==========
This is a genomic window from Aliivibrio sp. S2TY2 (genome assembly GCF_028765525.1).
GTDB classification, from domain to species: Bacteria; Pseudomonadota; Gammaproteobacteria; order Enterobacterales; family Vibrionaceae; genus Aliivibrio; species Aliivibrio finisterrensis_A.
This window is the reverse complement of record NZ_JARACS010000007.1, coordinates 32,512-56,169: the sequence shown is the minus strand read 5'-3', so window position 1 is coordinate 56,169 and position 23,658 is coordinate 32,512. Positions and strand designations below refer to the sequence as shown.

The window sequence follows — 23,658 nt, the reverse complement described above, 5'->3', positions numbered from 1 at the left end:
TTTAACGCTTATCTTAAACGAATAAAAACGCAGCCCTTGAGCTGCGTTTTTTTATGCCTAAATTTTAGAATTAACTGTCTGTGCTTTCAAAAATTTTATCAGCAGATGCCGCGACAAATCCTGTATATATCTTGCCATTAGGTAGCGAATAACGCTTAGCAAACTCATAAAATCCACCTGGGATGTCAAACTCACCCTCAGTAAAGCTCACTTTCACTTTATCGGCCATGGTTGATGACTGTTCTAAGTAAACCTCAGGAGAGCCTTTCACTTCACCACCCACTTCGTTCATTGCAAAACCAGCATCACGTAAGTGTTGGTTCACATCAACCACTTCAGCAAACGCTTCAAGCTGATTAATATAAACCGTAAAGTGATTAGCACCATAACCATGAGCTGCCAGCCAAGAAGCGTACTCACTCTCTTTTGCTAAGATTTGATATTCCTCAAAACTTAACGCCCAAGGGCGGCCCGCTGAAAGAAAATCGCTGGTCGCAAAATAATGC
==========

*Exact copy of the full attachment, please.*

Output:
This is a genomic window from Aliivibrio sp. S2TY2 (genome assembly GCF_028765525.1).
GTDB classification, from domain to species: Bacteria; Pseudomonadota; Gammaproteobacteria; order Enterobacterales; family Vibrionaceae; genus Aliivibrio; species Aliivibrio finisterrensis_A.
This window is the reverse complement of record NZ_JARACS010000007.1, coordinates 32,512-56,169: the sequence shown is the minus strand read 5'-3', so window position 1 is coordinate 56,169 and position 23,658 is coordinate 32,512. Positions and strand designations below refer to the sequence as shown.

The window sequence follows — 23,658 nt, the reverse complement described above, 5'->3', positions numbered from 1 at the left end:
TTTAACGCTTATCTTAAACGAATAAAAACGCAGCCCTTGAGCTGCGTTTTTTTATGCCTAAATTTTAGAATTAACTGTCTGTGCTTTCAAAAATTTTATCAGCAGATGCCGCGACAAATCCTGTATATATCTTGCCATTAGGTAGCGAATAACGCTTAGCAAACTCATAAAATCCACCTGGGATGTCAAACTCACCCTCAGTAAAGCTCACTTTCACTTTATCGGCCATGGTTGATGACTGTTCTAAGTAAACCTCAGGAGAGCCTTTCACTTCACCACCCACTTCGTTCATTGCAAAACCAGCATCACGTAAGTGTTGGTTCACATCAACCACTTCAGCAAACGCTTCAAGCTGATTAATATAAACCGTAAAGTGATTAGCACCATAACCATGAGCTGCCAGCCAAGAAGCGTACTCACTCTCTTTTGCTAAGATTTGATATTCCTCAAAACTTAACGCCCAAGGGCGGCCCGCTGAAAGAAAATCGCTGGTCGCAAAATAATGC